Pilots with different types of sensors and algorithms
The project will make use of various pilot areas of drinking water utilities with smart water meters, sensors and remotely controllable valves in the distribution network. Because not all possible sensors and algorithms can per pilot be studied at the same time, each pilot will produce answers to a portion of the questions. Over a period of three years, six to eight pilots will be conducted, which will in total provide a broader perspective.
Examples of pilots:
- How can smart technology assist in detecting anomalies (such as leakages) in the pipe network? A leakage is detected by measuring the inflow volume (into the DMA), and comparing it with either the historical inflow or the outflow volume (water meters). This allows for a focus on the daily water consumption, the nightly water consumption, or the water consumption at specific times.
- How can smart technology assist in locating anomalies (such as leakages and closed valves) in the pipe network? A leakage or a closed valve can cause an anomaly in the water flow in the pipe network. This means that it should be possible to locate a leakage or a closed valve by using pressure meters and/or tracers in combination with water-quality sensors (e.g., EGV), and by comparing the results with historical data or with a calibrated (hydraulic + water quality) network model. In this context, it should be noted that some parameters can be seen as conservative tracers (EGV), and others as non-conservative tracers (e.g., temperature). It is therefore important to dispose of a good model that describes the change in the non-conservative tracer. The current approach to leakage location uses volume-flow and pressure sensors; in this pilot, we examine how other sensors can improve the localisation.
- How can smart technology assist in managing water-quality incidents? When a water contamination is detected, the response is to issue a boil-water advisory to customers, trace and eliminate the contamination source, and isolate and remove the contaminated water. Contamination detection is a research project in itself, as is the response strategy, in which the effectiveness of the response depends in part on how quickly the contamination is detected and located. For the detection and source tracing one can research whether the combination of information received from several types of sensors or from sensors in two (or more) different network layouts (to be realised by using valves), result in a better detection or localisation of the source. This can be tested by dosing of a tracer and measuring EGV and turbidity or pH; there is no need to carry out a real contamination. In the response strategy, one option is to use valves and fire hydrants to direct the water; it is also important to monitor whether all the contaminated water is in fact removed.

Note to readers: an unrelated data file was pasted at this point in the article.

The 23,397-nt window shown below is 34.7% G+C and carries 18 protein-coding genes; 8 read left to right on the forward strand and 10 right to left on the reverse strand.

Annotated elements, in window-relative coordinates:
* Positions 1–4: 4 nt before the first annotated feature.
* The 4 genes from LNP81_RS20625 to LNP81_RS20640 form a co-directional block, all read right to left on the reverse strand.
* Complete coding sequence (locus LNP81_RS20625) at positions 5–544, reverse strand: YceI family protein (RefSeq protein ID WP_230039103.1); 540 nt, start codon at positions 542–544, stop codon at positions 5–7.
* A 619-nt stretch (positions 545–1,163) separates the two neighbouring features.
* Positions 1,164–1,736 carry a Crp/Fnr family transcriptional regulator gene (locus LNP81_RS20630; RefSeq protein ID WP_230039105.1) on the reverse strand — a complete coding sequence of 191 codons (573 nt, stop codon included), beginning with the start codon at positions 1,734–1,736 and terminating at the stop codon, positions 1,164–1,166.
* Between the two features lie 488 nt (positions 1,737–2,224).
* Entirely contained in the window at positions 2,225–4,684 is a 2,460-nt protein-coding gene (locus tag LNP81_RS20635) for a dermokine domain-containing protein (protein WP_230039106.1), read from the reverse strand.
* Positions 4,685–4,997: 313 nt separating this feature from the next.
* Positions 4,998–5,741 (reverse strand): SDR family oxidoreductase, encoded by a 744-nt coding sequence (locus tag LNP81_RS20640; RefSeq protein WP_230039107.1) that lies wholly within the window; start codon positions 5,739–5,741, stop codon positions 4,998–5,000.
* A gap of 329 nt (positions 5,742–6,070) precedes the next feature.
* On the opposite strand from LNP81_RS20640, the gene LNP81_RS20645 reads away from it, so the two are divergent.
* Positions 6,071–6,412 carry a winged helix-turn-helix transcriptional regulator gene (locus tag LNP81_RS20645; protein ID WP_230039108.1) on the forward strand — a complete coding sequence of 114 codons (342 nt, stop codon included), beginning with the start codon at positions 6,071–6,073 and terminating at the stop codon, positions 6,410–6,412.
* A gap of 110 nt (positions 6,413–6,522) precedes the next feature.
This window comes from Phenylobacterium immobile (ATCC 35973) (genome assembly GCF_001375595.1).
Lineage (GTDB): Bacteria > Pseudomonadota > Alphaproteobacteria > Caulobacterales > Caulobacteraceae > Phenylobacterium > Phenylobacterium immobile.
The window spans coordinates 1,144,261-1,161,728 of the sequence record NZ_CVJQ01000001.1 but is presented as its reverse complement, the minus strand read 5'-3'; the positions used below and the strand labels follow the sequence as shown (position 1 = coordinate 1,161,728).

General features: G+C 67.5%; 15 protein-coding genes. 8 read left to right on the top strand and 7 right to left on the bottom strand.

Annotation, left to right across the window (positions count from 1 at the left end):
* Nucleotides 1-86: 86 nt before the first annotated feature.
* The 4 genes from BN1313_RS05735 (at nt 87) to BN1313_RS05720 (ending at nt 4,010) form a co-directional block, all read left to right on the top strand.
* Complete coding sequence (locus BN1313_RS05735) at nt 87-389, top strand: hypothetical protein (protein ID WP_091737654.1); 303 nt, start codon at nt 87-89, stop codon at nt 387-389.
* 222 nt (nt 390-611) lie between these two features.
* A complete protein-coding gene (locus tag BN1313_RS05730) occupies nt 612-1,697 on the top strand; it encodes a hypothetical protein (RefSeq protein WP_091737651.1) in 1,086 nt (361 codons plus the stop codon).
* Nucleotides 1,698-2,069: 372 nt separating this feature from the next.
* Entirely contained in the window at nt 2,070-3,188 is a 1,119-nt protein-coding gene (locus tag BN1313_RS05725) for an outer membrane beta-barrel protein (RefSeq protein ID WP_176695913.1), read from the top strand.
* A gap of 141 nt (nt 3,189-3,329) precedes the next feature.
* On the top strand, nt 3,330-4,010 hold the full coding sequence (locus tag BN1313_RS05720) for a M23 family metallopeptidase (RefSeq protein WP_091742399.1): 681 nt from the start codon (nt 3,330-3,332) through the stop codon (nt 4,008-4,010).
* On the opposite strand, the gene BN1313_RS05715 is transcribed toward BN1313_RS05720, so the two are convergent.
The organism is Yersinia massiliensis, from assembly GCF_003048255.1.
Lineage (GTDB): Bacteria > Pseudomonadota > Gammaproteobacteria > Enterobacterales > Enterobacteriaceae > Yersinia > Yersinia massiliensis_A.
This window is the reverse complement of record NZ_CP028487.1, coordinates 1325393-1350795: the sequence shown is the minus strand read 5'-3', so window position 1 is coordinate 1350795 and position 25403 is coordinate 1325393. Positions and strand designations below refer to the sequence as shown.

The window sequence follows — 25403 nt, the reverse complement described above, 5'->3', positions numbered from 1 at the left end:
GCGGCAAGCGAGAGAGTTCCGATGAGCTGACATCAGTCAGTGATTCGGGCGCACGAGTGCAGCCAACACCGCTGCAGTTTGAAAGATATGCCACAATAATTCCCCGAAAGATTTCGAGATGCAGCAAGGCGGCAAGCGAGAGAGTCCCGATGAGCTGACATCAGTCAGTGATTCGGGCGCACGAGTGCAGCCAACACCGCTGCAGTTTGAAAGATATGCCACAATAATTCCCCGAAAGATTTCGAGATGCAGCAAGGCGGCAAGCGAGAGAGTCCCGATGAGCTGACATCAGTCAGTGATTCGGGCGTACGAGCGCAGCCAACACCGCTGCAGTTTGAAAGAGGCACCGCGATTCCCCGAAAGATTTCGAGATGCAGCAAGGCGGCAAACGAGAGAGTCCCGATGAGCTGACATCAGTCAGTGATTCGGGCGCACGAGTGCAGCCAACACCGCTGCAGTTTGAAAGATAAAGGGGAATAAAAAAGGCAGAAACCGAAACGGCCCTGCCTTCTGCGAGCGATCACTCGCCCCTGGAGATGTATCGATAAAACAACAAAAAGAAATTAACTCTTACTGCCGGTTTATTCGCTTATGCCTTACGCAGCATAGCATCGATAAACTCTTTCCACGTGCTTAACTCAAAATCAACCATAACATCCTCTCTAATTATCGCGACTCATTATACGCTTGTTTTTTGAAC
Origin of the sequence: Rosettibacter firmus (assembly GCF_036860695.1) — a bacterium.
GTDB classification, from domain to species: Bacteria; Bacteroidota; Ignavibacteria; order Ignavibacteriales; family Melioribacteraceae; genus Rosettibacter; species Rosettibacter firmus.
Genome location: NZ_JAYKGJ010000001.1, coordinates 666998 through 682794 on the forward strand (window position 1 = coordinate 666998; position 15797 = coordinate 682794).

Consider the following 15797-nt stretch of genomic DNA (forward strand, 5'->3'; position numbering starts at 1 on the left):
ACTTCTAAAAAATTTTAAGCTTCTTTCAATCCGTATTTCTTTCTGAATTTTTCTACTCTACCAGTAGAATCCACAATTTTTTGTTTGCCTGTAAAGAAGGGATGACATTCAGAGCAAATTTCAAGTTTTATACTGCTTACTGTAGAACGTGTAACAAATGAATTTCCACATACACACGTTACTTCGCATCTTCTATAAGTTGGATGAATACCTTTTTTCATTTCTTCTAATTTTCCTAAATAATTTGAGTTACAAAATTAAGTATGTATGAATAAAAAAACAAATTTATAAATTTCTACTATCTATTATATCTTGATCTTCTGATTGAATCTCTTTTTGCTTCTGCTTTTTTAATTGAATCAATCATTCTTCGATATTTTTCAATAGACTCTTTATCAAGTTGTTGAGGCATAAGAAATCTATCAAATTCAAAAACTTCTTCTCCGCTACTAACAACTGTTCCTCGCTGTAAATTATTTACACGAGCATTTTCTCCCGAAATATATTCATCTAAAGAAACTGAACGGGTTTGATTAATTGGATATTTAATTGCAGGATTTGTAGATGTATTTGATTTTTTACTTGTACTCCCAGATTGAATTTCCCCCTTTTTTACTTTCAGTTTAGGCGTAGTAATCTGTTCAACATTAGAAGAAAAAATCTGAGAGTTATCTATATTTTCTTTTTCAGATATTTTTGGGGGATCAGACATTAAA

Smart Networks for an efficient drinking water provision and good water quality
The objective of this Joint Research Programme project is to study in practice how extra sensors and data analysis can contribute to a greater understanding of the (hydraulic and water-quality) processes in the distribution network, so that the drinking water provision can be delivered as efficiently and with as little quality loss as possible. The project will yield insight into Smart Water Networks – for example, regarding sensor types and numbers, sensor placement, frequency of readings, which extra data support the application, which data analysis methods are appropriate – and what this concretely offers a drinking water utility. The project will also ensure that the findings will be accessible in a pilot at one drinking water utility and made relevant for other drinking water utilities. This will enable the drinking water utilities to further shape Smart Water Networks (outcome), which will lead to a better service and lower costs for the drinking water customer (impact).